Already, however, the Aristotelian dictatorship was being undermined, where it could not be overthrown. William Gilbert of Colchester, physician to Queen Elizabeth (whom he only survived a few months), deserves to be called the founder of experimental science in England. In his treatise • De Magnete, published in 1600, he brought together a copious store of facts, the result of his own patient investigations, and connected them by a consistent theory, thus starting the science of electricity on a career still full of promise for the future. He was not only a Copernican, but anticipated Galileo in an important correction of the Copernican theory, pointing out the fallacy by which a so-called “third movement was considered necessary to account for the parallelism of the earth's axis of rotation. In his youth he had studied on the
* The Castle of Knowledge, p. 165. London : 1556. Quoted also by Professor De Morgan, Companion to the British Almanac for 1837,' p. 36.
† Companion to the British Almanac for 1837, p. 43.
| De Mundo nostro sublunari, lib. i. cap. xi. p. 165, published (posthumously) in 1651.
Continent, and his works were there in great repute, while his own countrymen probably shared the half-contemptuous estimate of Bacon, who placed him but a degree higher than Paracelsus and the alchemists in the school of fantastic philosophy.'
With the opening of the new century, progress became more rapid. Harriot, the friend of Raleigh, made notable advances in algebra, and was among the earliest of telescopic observers; Napier published in 1614 his · Marvellous Canon of Logarithms;' and Harvey, whose theory of investigation was as sound as his practice was successful, began his immortal Lectures on the Motion of the Heart and Blood,' in 1619. In the same year was born, at Toxteth, near Liverpool, a man whose name would assuredly have been as illus-trious as it is now obscure, if a premature death had not cut short his labours before they had well begun.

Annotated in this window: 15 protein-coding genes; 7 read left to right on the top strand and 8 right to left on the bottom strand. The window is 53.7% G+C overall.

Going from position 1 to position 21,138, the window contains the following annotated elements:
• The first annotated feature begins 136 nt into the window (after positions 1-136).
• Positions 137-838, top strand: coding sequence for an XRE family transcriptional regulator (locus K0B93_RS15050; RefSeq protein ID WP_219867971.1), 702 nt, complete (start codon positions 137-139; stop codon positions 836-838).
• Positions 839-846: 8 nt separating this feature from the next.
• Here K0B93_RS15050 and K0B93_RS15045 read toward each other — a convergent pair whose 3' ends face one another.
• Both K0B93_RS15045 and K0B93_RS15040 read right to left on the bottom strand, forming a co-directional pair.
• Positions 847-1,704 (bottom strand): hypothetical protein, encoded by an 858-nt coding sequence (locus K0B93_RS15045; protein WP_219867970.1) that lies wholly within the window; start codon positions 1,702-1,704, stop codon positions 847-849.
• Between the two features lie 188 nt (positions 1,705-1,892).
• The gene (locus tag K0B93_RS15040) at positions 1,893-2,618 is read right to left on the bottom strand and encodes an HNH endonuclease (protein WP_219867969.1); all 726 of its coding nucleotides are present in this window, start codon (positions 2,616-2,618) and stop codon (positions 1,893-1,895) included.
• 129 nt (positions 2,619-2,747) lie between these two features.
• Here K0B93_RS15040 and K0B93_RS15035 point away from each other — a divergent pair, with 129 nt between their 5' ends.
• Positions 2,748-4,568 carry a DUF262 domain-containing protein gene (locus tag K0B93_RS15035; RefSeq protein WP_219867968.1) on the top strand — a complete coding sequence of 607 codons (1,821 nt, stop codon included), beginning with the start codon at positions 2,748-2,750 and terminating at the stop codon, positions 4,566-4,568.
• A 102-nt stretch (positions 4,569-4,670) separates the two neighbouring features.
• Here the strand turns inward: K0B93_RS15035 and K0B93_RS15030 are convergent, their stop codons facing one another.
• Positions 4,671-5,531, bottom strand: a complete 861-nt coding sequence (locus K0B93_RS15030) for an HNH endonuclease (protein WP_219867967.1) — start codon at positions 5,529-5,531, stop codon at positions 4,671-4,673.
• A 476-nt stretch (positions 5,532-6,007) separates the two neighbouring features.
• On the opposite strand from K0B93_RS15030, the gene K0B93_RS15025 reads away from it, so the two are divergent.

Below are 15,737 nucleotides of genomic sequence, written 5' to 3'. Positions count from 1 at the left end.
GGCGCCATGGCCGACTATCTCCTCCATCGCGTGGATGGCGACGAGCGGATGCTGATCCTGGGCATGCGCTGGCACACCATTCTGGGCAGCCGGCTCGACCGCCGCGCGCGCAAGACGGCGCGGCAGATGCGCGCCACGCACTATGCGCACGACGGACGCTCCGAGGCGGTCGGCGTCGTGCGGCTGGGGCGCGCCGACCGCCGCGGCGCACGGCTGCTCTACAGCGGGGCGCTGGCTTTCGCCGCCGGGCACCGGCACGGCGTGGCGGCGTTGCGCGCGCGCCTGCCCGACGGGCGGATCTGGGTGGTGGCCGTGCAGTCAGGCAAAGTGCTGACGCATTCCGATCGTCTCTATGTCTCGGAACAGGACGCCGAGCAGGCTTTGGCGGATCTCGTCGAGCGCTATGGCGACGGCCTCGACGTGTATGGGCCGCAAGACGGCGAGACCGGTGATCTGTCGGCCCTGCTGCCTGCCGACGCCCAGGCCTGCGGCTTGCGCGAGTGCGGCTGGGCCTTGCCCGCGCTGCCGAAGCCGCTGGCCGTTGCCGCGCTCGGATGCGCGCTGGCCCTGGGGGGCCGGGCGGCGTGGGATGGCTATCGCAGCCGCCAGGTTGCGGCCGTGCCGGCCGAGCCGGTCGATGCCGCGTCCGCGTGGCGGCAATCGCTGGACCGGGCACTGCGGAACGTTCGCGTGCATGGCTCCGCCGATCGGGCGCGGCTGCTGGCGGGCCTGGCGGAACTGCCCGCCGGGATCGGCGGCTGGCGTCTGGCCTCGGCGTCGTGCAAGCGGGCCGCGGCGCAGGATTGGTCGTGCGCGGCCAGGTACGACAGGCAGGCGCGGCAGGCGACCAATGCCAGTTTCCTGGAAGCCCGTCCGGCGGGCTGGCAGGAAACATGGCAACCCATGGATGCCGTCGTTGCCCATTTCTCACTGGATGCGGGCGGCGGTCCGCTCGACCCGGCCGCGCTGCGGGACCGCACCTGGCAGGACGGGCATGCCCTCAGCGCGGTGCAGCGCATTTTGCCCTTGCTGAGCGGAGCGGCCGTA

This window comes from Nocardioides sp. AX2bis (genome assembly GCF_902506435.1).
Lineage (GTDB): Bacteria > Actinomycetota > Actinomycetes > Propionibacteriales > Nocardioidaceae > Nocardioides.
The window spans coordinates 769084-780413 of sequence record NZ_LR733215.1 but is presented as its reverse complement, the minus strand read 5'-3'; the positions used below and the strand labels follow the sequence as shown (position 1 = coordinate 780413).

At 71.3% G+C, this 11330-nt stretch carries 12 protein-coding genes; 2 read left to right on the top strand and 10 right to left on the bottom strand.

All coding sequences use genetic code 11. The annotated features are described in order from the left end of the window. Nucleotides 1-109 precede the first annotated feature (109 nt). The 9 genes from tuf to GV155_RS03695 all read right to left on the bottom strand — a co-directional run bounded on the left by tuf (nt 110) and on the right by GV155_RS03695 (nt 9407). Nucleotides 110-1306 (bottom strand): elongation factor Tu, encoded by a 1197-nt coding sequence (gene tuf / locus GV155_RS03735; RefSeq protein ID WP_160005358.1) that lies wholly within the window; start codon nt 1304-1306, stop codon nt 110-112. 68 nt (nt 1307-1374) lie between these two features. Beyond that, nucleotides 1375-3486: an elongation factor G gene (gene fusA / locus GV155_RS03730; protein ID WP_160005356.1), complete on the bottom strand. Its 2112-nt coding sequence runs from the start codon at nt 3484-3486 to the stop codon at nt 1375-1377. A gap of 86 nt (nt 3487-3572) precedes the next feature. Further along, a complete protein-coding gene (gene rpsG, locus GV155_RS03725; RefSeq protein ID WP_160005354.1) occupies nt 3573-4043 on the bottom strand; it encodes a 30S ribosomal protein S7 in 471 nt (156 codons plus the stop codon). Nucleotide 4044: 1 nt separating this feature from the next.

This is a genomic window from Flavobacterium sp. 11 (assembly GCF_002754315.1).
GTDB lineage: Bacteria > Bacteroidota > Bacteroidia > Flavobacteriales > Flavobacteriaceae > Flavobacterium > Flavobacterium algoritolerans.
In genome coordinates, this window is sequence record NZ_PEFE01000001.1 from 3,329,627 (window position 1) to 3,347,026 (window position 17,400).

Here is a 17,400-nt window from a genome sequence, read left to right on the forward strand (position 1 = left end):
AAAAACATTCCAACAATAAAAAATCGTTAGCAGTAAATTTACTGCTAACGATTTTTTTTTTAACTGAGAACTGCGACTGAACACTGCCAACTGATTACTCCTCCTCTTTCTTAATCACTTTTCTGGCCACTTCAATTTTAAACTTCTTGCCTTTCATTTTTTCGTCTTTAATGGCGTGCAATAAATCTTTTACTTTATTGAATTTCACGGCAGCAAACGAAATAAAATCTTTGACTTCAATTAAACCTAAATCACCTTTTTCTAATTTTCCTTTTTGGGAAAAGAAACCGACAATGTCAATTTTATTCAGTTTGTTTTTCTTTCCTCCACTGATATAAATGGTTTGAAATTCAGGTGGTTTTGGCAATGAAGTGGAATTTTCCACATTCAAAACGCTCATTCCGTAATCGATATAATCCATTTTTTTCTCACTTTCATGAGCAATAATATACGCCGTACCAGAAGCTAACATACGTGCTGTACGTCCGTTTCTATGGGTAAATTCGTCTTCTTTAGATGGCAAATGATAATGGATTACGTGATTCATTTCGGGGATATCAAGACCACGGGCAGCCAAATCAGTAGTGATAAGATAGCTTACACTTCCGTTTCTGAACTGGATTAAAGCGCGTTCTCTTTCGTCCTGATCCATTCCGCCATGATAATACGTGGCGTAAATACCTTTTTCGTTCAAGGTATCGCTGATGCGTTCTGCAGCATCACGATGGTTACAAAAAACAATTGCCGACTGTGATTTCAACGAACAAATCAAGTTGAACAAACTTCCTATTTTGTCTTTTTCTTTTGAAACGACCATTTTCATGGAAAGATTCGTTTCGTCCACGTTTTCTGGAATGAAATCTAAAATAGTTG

Jeremiah Horrocks belonged to a Lancashire family of little pretension and less means. His puritanism was signified by his entrance at Emmanuel College, Cambridge, and his poverty by his admission as a sizar, May 18, 1632. A passion for astronomy early seized upon him, but his tastes met with neither encouragement nor cultivation at Cambridge, which at that time afforded no form of scientific training. Books were his sole instructors, and his slender resources the limit of his choice. Indeed, his short life was one continued struggle against the tyranny of material difficulties. After a residence of three years, he left the University, summoned home probably by domestic exigencies, and spent his remaining years in the daily treadmill of tuition, or some equally harassing occupation. He found time, however, for astronomical observations, and in 1636 his zeal for his favourite pursuit was still further quickened by meeting with a congenial spirit in William Crabtree, a clothier of Broughton, near Manchester, one of a remarkable group of North-country mathematicians, to whom fate was as unkind in the untimeliness of their deaths as in the obscurity of their lives. Encouraged by his new friend, Horrocks quickly exchanged the guidance of Lansberg for that of Kepler, henceforward the object of his enthusiastic, but by no means undiscriminating devotion. Even in the Rudolphine Tables he discovered inaccuracies, trifling, it is true, in comparison with the boastful blundering of the reactionary Belgian
There is no positive evidence in support of the tradition that Horrocks was born in 1619. The fact that he was in orders and held a curacy in 1639 throws a doubt upon his age, as men are not or
dained at twenty.